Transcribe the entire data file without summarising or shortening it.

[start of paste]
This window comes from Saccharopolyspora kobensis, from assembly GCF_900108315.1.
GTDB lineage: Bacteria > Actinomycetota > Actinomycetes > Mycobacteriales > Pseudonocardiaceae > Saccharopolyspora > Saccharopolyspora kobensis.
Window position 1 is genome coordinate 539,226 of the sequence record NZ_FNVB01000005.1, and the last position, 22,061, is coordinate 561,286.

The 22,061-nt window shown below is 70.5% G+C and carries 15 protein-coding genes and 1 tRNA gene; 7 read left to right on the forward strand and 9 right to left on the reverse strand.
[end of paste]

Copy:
This window comes from Saccharopolyspora kobensis, from assembly GCF_900108315.1.
GTDB lineage: Bacteria > Actinomycetota > Actinomycetes > Mycobacteriales > Pseudonocardiaceae > Saccharopolyspora > Saccharopolyspora kobensis.
Window position 1 is genome coordinate 539,226 of the sequence record NZ_FNVB01000005.1, and the last position, 22,061, is coordinate 561,286.

The 22,061-nt window shown below is 70.5% G+C and carries 15 protein-coding genes and 1 tRNA gene; 7 read left to right on the forward strand and 9 right to left on the reverse strand.